Disposophobia is the fear of losing things or an intense fear of getting rid of stuff. It is also called ‘Hoarding disorder’. Many people worldwide are known to be affected by this phobia and a recent survey has shown that Britons are number one in this list.
The word ‘Disposophobia’ has Greek origins. The root word ‘Dispos’ means fear of getting rid of personal belongings and ‘Phobos’ stands for the Greek God of fear.
This mental disorder causes the sufferer to save every small thing acquired including receipts, old magazines, worn out clothes, newspapers, old mail, lists, notes and so on. The illness has actually been around for centuries and yet, most sufferers are unaware of having it. Disposophobia can be further divided into Animal Hoarding, Book hoarding, as well as other specific object hoarding. In majority of the cases, the phobic does not have any use for the objects he hoards, but his intense fear regarding its disposal causes him to keep collecting and storing those objects. Naturally, the phobic’s loved ones are severely affected by his behavior and are often unable to convince him to get help. Animal hoarding also leads to very unhygienic conditions and might compromise one’s health. Majority of the phobics tend to be socially withdrawn or lonely which only intensifies their need to hoard more stuff.
Causes of Disposophobia
Doctors in the field of Obsessive Compulsive Disorder (OCD) Research Program at the University of California in Los Angeles have determined that people with certain neurological conditions and diseases are more likely to turn ‘hoarders’. These include dementia, ADHD, schizophrenia, Alzheimer’s, certain addictions, developmental disabilities, as well as OCD. The study also showed that people with Disposophobia are more likely to have mild atrophy of the brain or unusual frontal lobe shapes. This part of the brain is responsible for making decisions and executing functions
Often, a past negative experience could trigger the fear of getting rid of stuff phobia- the person might have thrown something out, only to have regretted it later.
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The fear of getting rid of stuff phobia can also begin rather early in one’s life and has even been seen in kids as young as 3 years. Animal or book hoarding could also have specific triggers in that; the person feels more secure by collecting books/keeping pets. This could have a link with a traumatic event or memory- physically/mentally abused children are more likely to show such signs.
Hoarding could also begin in one’s middle age; this is seen predominantly in women than in men. Core vulnerabilities like emotional dysregulation (anxiety and depression) occurring due to an emotional setback (loss of a loved one or job, divorce etc) could be the triggers. The phobic starts associating a particular object with human-like qualities and feels intense grief or fear at the thought of throwing that object out.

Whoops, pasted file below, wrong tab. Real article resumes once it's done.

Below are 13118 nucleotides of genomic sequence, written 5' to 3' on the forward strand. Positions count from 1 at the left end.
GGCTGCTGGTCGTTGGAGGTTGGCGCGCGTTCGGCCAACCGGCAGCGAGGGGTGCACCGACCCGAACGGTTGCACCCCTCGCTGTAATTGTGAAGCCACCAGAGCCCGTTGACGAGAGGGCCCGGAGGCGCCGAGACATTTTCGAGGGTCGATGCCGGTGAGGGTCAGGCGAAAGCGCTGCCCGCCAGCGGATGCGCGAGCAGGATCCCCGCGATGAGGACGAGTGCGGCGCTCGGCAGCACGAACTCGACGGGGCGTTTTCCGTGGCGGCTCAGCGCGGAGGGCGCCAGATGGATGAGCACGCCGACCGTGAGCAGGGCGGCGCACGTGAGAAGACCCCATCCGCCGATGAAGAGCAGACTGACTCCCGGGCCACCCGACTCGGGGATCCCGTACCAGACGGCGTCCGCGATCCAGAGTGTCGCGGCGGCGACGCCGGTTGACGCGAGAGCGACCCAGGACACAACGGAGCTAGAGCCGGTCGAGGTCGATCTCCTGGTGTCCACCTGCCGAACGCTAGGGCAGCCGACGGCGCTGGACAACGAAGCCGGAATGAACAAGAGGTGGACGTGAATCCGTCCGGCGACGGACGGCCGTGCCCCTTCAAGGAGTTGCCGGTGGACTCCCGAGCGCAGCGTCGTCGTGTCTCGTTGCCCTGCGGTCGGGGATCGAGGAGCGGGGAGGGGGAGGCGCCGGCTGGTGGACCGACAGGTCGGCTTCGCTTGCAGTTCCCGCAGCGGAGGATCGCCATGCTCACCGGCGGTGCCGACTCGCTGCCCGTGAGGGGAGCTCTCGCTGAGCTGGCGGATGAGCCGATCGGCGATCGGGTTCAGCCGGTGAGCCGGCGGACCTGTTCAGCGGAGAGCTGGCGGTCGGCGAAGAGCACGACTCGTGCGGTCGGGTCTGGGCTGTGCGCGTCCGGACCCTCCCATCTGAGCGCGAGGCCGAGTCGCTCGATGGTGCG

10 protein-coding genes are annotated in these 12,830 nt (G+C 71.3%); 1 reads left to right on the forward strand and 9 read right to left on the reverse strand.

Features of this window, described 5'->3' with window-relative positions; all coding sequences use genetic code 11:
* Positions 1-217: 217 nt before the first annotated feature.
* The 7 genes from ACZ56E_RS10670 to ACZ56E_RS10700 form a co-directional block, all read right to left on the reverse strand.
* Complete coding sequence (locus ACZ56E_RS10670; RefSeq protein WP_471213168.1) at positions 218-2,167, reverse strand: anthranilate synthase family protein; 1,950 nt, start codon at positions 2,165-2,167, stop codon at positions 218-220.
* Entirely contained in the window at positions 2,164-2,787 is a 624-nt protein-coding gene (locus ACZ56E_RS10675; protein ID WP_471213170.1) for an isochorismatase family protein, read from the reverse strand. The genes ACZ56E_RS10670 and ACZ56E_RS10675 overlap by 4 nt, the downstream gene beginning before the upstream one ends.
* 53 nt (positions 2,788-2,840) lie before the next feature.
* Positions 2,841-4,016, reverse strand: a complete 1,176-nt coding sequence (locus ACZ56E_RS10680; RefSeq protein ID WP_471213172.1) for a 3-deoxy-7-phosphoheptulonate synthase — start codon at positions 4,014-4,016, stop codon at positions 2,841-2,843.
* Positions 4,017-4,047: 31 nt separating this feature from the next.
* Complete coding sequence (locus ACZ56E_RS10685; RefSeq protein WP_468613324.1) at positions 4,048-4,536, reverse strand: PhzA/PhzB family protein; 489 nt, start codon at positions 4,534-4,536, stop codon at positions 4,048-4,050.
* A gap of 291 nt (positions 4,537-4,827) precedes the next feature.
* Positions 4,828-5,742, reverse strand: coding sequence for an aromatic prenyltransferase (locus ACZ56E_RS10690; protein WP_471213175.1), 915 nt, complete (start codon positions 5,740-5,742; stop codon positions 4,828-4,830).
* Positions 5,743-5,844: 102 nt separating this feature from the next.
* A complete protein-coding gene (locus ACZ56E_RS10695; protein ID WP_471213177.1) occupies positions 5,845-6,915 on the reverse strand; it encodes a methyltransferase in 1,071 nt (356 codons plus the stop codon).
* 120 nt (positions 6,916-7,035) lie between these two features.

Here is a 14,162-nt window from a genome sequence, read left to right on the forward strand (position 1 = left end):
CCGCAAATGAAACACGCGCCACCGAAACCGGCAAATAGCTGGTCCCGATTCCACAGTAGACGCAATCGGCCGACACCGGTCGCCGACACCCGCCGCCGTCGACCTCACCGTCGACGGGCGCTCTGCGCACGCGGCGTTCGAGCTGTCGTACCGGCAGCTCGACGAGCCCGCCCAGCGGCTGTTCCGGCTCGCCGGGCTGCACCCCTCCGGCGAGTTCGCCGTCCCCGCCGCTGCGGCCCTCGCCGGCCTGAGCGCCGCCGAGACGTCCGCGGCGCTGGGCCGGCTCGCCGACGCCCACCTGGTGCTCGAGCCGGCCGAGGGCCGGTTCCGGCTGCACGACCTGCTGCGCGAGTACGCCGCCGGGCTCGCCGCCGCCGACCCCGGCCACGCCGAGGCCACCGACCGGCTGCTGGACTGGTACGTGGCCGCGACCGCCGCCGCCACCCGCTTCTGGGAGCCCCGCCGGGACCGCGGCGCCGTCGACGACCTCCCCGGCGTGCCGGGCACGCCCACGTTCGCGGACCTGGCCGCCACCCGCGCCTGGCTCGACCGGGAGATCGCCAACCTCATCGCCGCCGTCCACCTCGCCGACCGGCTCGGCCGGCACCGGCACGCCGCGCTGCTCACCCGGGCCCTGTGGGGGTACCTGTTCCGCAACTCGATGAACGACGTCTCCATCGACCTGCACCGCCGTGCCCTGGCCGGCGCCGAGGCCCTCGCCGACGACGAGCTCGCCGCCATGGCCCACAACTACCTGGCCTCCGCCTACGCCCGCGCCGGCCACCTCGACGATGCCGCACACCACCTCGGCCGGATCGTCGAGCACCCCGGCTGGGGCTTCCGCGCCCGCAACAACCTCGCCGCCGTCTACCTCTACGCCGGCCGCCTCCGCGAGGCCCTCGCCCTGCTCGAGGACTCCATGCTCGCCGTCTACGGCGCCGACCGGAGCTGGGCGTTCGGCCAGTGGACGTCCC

People who have the fear of getting rid of stuff phobia also fear that they will be wasting the object or losing out on the opportunity represented by that object.
Symptoms of getting rid of stuff phobia
People with Disposophobia often have trouble organizing things. They display intense anxiety and fear when asked to throw out old and unwanted/unnecessary stuff. They might show following sings of anxiety /panic attacks:
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- Feeling restless, having elevated heart rate, rapid breathing
- Feeling like screaming, running away or hiding rather than throwing away the stuff
- Feeling extremely distressed, nauseated at the thought of getting rid of stuff.
The houses of Disposophobics are generally cluttered and there is hardly any living space. Animal hoarders tend to live in extremely unhygienic/unsanitary conditions; their living spaces are often home to bacteria, rotting food, vermin, rodents and even biohazard waste. They typically live alone and show signs of depression or obsessive compulsion disorder. The hoarded items are often stacked in passages and hallways and often moved to create space for more items. If there is no clutter, the phobics tend to feel restless and feel that they need to get some more stuff.
Needless to say, Disposophobia can deeply affect relationships and can drive away loved ones. Holding a job or having steady relationships can also become rather difficult for people suffering from this phobia.
Overcoming the phobia
The fear of getting rid of stuff phobia is a complex disorder and it is vital to diagnose the underlying conditions before prescribing therapy or medication.
In general, compulsive hoarding and Disposophobia have been treated and managed using anti-obsession medication as well as CBT or Cognitive behavior therapy. The latter specifically targets the characteristics of the phobia and gets to the root of the fear which the phobic possesses (about making wrong decisions about throwing away of items).
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Mild Disposophobia can also be treated through talk therapy and other psychiatric interventions. It is vital to get professional cleaning services to help the phobic start living a healthier and cleaner lifestyle again. Additionally, one must pick up the threads of one’s life and try and rebuild bonds of trust with family and friends. The latter should also be patient and understanding about the phobic’s condition and try change the person with love and patience.
Disposophobia is a treatable condition- by taking these pivotal steps along with meditation, positive visualization and other self help therapies the phobic can set out on the road to recovery.